MLA Platinum Award Press Release

Excerpt from Late in the Day by Tessa Hadley, plus links to reviews, author biography & more

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Late in the Day

by Tessa Hadley

Late in the Day by Tessa Hadley X
Late in the Day by Tessa Hadley
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  • First Published:
    Jan 2019, 288 pages
    Feb 2020, 288 pages


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Book Reviewed by:
Lisa Butts
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Print Excerpt


THEY WERE LISTENING TO MUSIC when the telephone rang. It was a summer's evening, nine o'clock. They had finished supper and Christine was listening with intensity, sitting with her feet tucked under her in the armchair; she recognised the music although she didn't know what it was. Alex had chosen it, he hadn't consulted her and now she stubbornly wouldn't ask – he took too much pleasure in knowing what she didn't know. He lay on the sofa in the bay window with a book open in his hand, not reading it, the book dropped across his chest; he was watching the sky outside. Their flat was on the first floor and the sitting-room window looked out over a wide street lined with plane trees. A gang of parakeets zipped across from the park, and the purple-brown darkness of the copper beech next door fumed against the turquoise sky, swallowing the last light. A black- bird silhouetted with open beak on a branch must be singing, but the recorded music overrode it.

It was the landline ringing. Christine was dragged away from the music; she stood up and looked around her, to see where they'd put the handset down when they last finished with it – probably somewhere here, among the piles of books and papers. Or in the kitchen with the washing-up? Alex ignored the ringing, or only showed he was aware of it by a little irritable tension in his face – always liquidly expressive, foreign, because the eyes were so dark, outlined as if they were painted. This effect was more striking as he was grow- ing older and brightness was leaching out of his hair, which used to be the colour of tarnished dark gold.

It was more likely to be her mother on the phone than his – or it might be their daughter Isobel, and Christine wanted to talk to her. Giving up on the handset, not bother- ing to fish in her bare feet for her espadrilles, she hurried up the stairs, taking them two at a time – she could still do it – to where the phone extension was, in their bedroom in the attic. The music carried on without her in the room behind, Schubert or something, and as Christine dropped onto the side of the bed and answered the phone breathlessly she was aware of the sweetness of a tumbling succession of descend- ing notes. This room they had made under the sharp angles of the roof held in all the heat of the day and was thick with smells – traffic fumes, honeysuckle from the garden below, dusty carpet, books, her perfume and face cream, the faint body-staleness of their sheets. The prints and photographs and drawings on the walls – her own work, some of it – had sunk into the shadows, obliterated, and only the pattern of their framed shapes showed against the white paint. Through the open skylight she could hear the blackbird now.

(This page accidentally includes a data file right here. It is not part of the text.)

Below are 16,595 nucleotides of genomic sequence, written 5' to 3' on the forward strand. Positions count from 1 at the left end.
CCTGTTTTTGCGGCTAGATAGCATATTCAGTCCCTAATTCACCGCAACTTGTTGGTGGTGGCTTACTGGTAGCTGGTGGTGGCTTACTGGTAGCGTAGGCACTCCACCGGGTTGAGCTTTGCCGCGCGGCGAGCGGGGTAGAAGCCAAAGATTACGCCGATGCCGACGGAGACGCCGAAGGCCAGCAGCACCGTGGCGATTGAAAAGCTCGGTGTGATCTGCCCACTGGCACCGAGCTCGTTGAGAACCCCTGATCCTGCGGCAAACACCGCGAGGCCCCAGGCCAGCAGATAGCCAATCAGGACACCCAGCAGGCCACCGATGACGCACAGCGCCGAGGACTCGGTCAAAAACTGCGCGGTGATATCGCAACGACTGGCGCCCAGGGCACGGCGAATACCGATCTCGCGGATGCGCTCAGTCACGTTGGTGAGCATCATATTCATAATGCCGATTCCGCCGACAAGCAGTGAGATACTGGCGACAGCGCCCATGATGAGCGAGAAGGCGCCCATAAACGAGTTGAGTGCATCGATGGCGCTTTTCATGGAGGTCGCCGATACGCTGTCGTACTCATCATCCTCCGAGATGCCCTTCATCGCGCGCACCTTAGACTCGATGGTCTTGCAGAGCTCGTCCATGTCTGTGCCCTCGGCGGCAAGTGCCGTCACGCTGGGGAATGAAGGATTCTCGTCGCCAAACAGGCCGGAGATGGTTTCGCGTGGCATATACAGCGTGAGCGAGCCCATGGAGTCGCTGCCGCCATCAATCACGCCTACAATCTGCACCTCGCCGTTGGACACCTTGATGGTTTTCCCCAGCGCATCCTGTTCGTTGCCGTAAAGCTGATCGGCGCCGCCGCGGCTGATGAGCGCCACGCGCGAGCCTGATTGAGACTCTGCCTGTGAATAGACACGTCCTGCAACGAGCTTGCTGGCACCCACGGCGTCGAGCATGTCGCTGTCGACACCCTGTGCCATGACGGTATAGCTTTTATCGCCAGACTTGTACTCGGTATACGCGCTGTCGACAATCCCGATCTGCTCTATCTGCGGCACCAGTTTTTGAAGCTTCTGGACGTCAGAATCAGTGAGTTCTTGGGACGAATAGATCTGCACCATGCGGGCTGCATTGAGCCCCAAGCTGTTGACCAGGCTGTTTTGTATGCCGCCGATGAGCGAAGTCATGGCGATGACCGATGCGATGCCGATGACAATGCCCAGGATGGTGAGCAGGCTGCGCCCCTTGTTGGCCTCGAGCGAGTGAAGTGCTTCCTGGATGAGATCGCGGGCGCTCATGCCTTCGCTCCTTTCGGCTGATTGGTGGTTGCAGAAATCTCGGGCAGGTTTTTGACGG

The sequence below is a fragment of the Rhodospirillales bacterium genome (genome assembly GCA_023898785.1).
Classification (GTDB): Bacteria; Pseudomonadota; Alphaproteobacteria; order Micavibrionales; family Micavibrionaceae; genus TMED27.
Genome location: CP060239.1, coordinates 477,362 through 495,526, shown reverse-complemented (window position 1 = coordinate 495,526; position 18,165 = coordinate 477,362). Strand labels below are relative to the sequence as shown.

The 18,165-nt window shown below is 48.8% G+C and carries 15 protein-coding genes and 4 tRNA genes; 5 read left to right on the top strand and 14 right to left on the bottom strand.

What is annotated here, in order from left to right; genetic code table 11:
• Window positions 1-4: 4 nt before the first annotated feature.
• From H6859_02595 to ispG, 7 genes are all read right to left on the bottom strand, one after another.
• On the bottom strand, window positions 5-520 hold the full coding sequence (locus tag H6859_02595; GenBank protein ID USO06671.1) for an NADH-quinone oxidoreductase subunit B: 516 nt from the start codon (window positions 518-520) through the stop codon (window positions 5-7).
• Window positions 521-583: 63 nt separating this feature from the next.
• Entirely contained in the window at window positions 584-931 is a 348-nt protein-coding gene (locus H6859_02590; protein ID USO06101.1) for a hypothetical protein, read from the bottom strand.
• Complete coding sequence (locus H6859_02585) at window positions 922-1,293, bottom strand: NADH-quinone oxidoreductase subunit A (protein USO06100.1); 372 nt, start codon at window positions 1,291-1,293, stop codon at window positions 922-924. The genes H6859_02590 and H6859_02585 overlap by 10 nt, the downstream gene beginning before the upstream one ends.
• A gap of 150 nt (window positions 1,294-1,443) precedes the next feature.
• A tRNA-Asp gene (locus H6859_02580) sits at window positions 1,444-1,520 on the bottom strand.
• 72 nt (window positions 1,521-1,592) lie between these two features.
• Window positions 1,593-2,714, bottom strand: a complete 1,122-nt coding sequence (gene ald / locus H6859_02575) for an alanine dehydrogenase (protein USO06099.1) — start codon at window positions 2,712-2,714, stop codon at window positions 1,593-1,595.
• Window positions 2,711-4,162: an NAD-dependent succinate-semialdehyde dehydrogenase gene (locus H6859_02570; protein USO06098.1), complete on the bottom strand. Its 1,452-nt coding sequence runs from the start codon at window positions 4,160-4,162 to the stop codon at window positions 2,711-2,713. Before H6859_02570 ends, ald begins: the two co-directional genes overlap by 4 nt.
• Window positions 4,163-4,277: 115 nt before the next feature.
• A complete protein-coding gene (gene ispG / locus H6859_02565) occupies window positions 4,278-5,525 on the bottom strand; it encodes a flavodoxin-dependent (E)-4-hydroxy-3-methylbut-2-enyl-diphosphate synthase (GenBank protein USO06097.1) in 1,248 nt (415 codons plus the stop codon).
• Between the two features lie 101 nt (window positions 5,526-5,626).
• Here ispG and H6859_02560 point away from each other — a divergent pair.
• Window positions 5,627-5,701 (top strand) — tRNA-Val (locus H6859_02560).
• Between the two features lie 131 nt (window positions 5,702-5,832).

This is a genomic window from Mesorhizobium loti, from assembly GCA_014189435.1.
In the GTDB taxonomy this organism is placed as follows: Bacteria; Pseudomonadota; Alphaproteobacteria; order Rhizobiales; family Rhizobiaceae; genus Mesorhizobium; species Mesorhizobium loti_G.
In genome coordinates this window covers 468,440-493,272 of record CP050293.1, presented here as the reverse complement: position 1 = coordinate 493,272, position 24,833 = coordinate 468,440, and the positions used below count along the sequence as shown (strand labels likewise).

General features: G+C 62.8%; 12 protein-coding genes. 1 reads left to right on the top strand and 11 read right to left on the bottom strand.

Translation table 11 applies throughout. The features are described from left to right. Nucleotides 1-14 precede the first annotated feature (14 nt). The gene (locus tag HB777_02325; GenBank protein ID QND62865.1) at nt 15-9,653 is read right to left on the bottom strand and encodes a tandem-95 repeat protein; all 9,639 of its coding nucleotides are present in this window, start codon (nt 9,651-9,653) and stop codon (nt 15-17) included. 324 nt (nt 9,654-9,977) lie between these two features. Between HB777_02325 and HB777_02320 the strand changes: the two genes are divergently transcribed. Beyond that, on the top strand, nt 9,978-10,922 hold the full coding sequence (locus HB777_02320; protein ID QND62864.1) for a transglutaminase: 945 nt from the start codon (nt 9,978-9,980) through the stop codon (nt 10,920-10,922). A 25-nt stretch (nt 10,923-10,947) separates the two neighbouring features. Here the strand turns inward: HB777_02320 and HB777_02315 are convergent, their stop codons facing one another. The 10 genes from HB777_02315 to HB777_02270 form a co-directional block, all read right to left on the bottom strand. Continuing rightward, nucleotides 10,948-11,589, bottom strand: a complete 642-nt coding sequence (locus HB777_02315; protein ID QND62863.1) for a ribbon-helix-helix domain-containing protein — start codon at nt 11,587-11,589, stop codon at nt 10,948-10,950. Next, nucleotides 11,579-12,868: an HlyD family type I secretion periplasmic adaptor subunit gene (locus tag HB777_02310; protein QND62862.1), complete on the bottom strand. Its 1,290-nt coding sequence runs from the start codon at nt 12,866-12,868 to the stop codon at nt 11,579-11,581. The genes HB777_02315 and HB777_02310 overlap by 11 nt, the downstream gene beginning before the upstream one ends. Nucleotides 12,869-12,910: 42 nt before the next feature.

— Yes?

There was some confusion of noises at the other end of the line, as if the call was coming from a public place like a station, where it was difficult to speak. Intently someone was asking for her. — Can you hear me?

— Is it you, Lyd? Christine felt herself smiling pleasantly, sociable even though she couldn't be seen, sitting on the low bed with her knees pressed together. She thought that Lydia must have been drinking, which wasn't unheard of. Her voice was heavy, slurring as if something in it had come loose.

— What are you up to?

— I'm at the hospital, Lydia shouted. — Something's happened.

— What's happened?

— It's Zachary. He was taken ill at work.

The room quaked and its stillness adjusted, a few dust motes came spiralling down from the ceiling. Unheard of for anything to harm Zachary. He was a rock, he was never ill. No, nothing so numb as a rock: a striding cheerful giant with torrents of energy. Christine said she would call a cab at once, be with Lydia in half an hour at the most. — Which hospital? Which ward should I come to? What's the matter with him?

Excerpted from Late in the Day by Tessa Hadley. Copyright © 2019 by Tessa Hadley. Excerpted by permission of Harper. All rights reserved. No part of this excerpt may be reproduced or reprinted without permission in writing from the publisher.

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